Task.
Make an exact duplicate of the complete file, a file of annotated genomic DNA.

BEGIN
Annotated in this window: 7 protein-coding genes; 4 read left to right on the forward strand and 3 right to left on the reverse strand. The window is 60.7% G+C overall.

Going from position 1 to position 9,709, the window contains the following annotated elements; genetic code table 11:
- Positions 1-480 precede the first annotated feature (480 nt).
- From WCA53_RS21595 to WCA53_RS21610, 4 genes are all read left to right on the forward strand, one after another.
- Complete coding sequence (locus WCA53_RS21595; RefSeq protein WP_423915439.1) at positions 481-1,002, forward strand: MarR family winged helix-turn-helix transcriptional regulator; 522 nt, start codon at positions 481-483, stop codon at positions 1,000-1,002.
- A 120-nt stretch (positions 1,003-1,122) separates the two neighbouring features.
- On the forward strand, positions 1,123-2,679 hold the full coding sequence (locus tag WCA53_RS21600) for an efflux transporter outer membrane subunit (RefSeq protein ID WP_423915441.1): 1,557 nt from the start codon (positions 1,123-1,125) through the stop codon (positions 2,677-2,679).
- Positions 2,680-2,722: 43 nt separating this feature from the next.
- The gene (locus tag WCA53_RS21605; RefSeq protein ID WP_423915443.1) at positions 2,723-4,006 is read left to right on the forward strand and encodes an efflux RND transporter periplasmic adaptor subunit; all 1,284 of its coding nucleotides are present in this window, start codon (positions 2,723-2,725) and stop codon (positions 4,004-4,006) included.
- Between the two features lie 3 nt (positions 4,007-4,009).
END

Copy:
Annotated in this window: 7 protein-coding genes; 4 read left to right on the forward strand and 3 right to left on the reverse strand. The window is 60.7% G+C overall.

Going from position 1 to position 9,709, the window contains the following annotated elements; genetic code table 11:
- Positions 1-480 precede the first annotated feature (480 nt).
- From WCA53_RS21595 to WCA53_RS21610, 4 genes are all read left to right on the forward strand, one after another.
- Complete coding sequence (locus WCA53_RS21595; RefSeq protein WP_423915439.1) at positions 481-1,002, forward strand: MarR family winged helix-turn-helix transcriptional regulator; 522 nt, start codon at positions 481-483, stop codon at positions 1,000-1,002.
- A 120-nt stretch (positions 1,003-1,122) separates the two neighbouring features.
- On the forward strand, positions 1,123-2,679 hold the full coding sequence (locus tag WCA53_RS21600) for an efflux transporter outer membrane subunit (RefSeq protein ID WP_423915441.1): 1,557 nt from the start codon (positions 1,123-1,125) through the stop codon (positions 2,677-2,679).
- Positions 2,680-2,722: 43 nt separating this feature from the next.
- The gene (locus tag WCA53_RS21605; RefSeq protein ID WP_423915443.1) at positions 2,723-4,006 is read left to right on the forward strand and encodes an efflux RND transporter periplasmic adaptor subunit; all 1,284 of its coding nucleotides are present in this window, start codon (positions 2,723-2,725) and stop codon (positions 4,004-4,006) included.
- Between the two features lie 3 nt (positions 4,007-4,009).